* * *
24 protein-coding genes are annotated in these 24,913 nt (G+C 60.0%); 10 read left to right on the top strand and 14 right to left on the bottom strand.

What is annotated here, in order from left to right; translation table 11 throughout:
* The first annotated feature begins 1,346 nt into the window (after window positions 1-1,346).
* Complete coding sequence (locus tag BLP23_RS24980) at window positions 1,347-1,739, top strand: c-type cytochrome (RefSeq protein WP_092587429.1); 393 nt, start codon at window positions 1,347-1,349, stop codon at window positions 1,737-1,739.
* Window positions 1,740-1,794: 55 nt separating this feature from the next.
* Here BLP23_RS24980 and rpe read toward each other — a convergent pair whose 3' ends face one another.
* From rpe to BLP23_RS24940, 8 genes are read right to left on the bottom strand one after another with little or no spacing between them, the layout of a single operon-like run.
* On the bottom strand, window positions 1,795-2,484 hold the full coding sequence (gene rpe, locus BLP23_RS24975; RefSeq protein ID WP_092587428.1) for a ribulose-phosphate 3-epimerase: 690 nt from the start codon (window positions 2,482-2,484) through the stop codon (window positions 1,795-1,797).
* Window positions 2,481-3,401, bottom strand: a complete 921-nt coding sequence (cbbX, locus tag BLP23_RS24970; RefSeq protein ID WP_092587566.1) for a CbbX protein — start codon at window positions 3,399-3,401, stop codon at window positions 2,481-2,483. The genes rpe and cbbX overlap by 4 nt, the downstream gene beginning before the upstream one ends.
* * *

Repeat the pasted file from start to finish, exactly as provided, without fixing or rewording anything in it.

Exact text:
24 protein-coding genes are annotated in these 24,913 nt (G+C 60.0%); 10 read left to right on the top strand and 14 right to left on the bottom strand.

What is annotated here, in order from left to right; translation table 11 throughout:
* The first annotated feature begins 1,346 nt into the window (after window positions 1-1,346).
* Complete coding sequence (locus tag BLP23_RS24980) at window positions 1,347-1,739, top strand: c-type cytochrome (RefSeq protein WP_092587429.1); 393 nt, start codon at window positions 1,347-1,349, stop codon at window positions 1,737-1,739.
* Window positions 1,740-1,794: 55 nt separating this feature from the next.
* Here BLP23_RS24980 and rpe read toward each other — a convergent pair whose 3' ends face one another.
* From rpe to BLP23_RS24940, 8 genes are read right to left on the bottom strand one after another with little or no spacing between them, the layout of a single operon-like run.
* On the bottom strand, window positions 1,795-2,484 hold the full coding sequence (gene rpe, locus BLP23_RS24975; RefSeq protein ID WP_092587428.1) for a ribulose-phosphate 3-epimerase: 690 nt from the start codon (window positions 2,482-2,484) through the stop codon (window positions 1,795-1,797).
* Window positions 2,481-3,401, bottom strand: a complete 921-nt coding sequence (cbbX, locus tag BLP23_RS24970; RefSeq protein ID WP_092587566.1) for a CbbX protein — start codon at window positions 3,399-3,401, stop codon at window positions 2,481-2,483. The genes rpe and cbbX overlap by 4 nt, the downstream gene beginning before the upstream one ends.